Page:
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Going For It
UNLV's School of Medicine will improve access to health care and make our economy stronger. By 2030, it will have created 8,000 new jobs and will be bringing in $60 million in new revenues for the state annually. It's total economic impact will be $1.2 billion annually.
Here's a timeline of our progress so far. For more details, visit the School of Medicine website.
Fall 2013 -- Making the Case
After months of work across the state, the Nevada System of Higher Education (NSHE) approves a detailed plan for public medical education that includes the new UNLV School of Medicine. The case is easy to make. A report commissioned by The Lincy Institute notes the state's ranking of 48th in primary care physicians per capita. "Nevada is unable to support the current health care needs of residents let alone the projected population growth," the economic impact report by national consultant Tripp Umbach states.
May 2014 -- Finding A Leader
UNLV hires Dr. Barbara Atkinson as the planning dean. She previously led a major expansion at University of Kansas Medical Center. Within months, she crafts the school's vision statement, recruits key staff, and develops its budget. "There's really not much pushback on building this school -- the need is so apparent," she said.
August 22, 2014 -- It's Official
The UNLV School of Medicine is officially established when the NSHE Board of Regents approve a two-year budget and submits it to the governor and the Legislature. The next month, UNLV begins the 18-month accreditation process and submits its application to allow it to welcome its inaugural class in fall 2017. "Close to 80 percent of students who complete medical school ... will stay to live and practice in that state," says Regent Kevin Page. "We have been working diligently over the past year to develop a coordinated and comprehensive plan for expanding public medical education throughout Nevada."
October 2014 -- Building Engagement
The school establishes its Community Advisory Board with nearly 40 members from the health care, education, and business sectors. "Those in the medical community here are just as frustrated as patients," Atkinson says. "Early major supporters of this new school have been the large physician groups and hospitals ... They can't recruit fast enough to fill the extraordinary demand, particularly for specialists."
December 2014 -- Identifying A Potential Home
Ten acres of land in the heart of the Las Vegas medical district is reserved as the possible location for the school's central facility. It is located a block away from the UNLV School of Dental Medicine and the system's Clinical Simulation Center near Charleston Boulevard and Shadow Lane.
April 2015 -- Student Recruitment Strategy
The school announces its "60 by 16" campaign to fund full-tuition scholarships for the entire 2017 charter class. Within weeks, local philanthropists, business leaders, and UNLV administrators commit to funding more than three-quarters of the scholarships. They are part of the school's recruitment strategy. "In a state starving for doctors, expectations will be high for the school's first students," Atkinson says. "We need to attract high-quality students in Nevada and across the nation who will elevate the school's reputation and set the tone for long-term success."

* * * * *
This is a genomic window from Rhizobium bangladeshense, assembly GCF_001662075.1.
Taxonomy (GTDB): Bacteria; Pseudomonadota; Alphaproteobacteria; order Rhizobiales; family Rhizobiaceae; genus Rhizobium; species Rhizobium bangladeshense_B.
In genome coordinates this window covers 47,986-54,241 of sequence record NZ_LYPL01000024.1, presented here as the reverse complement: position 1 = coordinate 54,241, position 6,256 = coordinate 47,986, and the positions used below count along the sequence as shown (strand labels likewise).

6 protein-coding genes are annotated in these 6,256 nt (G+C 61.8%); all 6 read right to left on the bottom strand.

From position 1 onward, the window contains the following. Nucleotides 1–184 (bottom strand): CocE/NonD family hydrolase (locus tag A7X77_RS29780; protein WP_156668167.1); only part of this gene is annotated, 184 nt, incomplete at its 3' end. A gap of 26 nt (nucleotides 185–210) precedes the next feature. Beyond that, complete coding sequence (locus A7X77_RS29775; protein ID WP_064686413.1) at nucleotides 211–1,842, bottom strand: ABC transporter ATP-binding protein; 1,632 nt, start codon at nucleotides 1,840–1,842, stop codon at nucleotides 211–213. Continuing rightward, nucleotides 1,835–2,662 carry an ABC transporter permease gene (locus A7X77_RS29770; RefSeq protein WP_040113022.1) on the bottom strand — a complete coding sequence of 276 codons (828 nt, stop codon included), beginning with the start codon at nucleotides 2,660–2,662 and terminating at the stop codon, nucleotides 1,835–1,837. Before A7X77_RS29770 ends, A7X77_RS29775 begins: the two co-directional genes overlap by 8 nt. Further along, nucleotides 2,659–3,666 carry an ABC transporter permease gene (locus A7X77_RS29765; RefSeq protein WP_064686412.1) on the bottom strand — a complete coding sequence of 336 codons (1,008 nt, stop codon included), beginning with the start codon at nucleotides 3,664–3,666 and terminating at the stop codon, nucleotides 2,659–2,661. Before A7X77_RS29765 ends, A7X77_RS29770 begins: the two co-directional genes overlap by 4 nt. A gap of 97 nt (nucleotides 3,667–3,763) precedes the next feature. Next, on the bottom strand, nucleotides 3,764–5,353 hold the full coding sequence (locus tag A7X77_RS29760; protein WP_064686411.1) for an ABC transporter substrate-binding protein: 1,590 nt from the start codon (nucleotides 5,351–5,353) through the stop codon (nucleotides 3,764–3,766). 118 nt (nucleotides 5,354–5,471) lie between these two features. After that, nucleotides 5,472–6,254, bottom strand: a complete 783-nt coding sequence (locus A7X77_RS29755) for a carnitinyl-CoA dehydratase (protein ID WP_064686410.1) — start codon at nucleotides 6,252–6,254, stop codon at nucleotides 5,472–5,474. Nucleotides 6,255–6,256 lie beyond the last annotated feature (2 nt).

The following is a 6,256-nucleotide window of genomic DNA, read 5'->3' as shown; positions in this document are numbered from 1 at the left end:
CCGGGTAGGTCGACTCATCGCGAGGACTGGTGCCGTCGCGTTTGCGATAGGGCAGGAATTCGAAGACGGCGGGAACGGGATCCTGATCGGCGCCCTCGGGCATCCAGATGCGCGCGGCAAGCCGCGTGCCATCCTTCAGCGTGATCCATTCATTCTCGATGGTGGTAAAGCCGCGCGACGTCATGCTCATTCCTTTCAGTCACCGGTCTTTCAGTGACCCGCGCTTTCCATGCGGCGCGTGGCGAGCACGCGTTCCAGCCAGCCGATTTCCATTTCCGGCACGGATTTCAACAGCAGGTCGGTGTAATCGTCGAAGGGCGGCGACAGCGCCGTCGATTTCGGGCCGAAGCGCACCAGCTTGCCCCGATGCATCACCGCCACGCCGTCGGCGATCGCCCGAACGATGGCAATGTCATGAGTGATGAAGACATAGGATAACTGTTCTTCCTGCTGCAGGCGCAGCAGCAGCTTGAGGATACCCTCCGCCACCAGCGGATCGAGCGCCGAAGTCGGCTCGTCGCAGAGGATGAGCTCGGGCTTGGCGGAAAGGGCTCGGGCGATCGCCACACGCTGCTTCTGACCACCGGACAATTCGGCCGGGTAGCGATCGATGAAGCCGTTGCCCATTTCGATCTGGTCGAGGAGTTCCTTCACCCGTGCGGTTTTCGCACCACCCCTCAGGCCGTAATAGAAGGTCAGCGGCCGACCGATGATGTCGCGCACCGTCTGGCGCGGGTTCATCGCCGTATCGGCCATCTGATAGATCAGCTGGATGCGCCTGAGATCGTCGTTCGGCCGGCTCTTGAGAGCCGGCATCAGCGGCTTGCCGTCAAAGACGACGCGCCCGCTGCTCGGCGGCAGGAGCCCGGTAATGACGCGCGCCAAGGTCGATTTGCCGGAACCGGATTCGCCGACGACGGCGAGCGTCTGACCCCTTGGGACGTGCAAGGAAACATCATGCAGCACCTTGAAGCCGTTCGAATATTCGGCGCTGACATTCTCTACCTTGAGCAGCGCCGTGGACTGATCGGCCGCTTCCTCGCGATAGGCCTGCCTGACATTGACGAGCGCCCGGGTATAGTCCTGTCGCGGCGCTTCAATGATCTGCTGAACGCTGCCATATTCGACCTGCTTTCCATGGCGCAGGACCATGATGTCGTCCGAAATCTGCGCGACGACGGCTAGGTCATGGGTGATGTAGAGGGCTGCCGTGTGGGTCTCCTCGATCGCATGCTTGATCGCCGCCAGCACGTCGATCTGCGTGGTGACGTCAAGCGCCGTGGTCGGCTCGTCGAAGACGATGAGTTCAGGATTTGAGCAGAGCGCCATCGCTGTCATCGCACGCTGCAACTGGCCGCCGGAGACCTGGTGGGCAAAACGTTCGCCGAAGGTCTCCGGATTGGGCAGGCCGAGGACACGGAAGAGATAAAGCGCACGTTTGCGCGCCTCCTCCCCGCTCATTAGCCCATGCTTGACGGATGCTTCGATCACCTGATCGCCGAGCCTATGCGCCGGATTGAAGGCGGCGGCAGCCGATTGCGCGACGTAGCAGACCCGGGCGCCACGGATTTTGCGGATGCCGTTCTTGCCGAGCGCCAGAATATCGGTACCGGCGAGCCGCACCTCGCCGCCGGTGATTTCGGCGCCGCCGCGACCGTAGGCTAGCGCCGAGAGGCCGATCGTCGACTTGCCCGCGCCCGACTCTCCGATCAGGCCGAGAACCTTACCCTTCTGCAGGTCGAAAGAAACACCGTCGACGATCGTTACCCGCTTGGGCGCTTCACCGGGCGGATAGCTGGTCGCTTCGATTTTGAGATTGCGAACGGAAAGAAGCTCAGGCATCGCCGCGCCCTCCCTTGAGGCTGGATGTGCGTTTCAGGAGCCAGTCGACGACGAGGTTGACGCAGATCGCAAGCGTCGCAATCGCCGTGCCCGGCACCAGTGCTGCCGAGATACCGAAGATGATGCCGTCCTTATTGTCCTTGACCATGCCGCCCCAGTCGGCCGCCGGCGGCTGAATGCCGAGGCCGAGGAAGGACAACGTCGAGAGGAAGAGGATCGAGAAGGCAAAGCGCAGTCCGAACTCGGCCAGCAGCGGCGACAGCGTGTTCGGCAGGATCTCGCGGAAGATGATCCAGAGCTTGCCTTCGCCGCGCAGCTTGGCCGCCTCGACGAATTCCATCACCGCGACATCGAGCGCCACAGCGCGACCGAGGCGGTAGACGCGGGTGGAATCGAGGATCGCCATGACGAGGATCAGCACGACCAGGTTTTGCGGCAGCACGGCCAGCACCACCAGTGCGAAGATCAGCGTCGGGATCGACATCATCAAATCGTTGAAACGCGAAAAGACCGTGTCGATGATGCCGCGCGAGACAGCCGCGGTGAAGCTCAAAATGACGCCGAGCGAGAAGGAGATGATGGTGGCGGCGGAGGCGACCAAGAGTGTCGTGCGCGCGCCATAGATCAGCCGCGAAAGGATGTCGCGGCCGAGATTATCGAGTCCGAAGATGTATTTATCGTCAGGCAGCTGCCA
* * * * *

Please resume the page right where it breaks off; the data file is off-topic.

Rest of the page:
June 2015 -- Budget Set
The Nevada Legislature, with authorization from Gov. Brian Sandoval, will determine how much the state will fund for the 2016-17 fiscal years. When fully built out, only 18 percent of the school's budget will come from the state. The remaining revenues will come from clinical services, grants, tuition and fees, and philanthropy.
August 2015 -- Modern Curriculum
The School of Medicine will submit its curriculum for review as part of the accreditation process. "Building the medical school from scratch allows us to take all the best ideas in medical education and put them together in a new way," Atkinson said. "We won't have many lectures or routine dissections in gross anatomy. We'll have virtual gross anatomy with MRIs and CT scans, the same technology doctors use every day in practice. Our curriculum will be problem-based. (Students) will be focused on solving the problem, in much the same way that they'll have to as practicing physicians."
June 2016 -- The Green Light to Accept Students
After an 18-month process, the accreditation agency for medical schools will determine if the school has its approval to begin accepting students in the fall with full accreditation by 2021, the same year its first doctors will graduate.
August 2017 -- Instruction Begins
The inaugural class of 60 will start their medical education at UNLV. "The School of Medicine is one of the best investments we can make in our own community," said UNLV President Len Jessup. "It will bring direct economic impact in terms of fostering a biotech economy and keeping our health care dollars local. And beyond that, it will help make this a healthier place to live."
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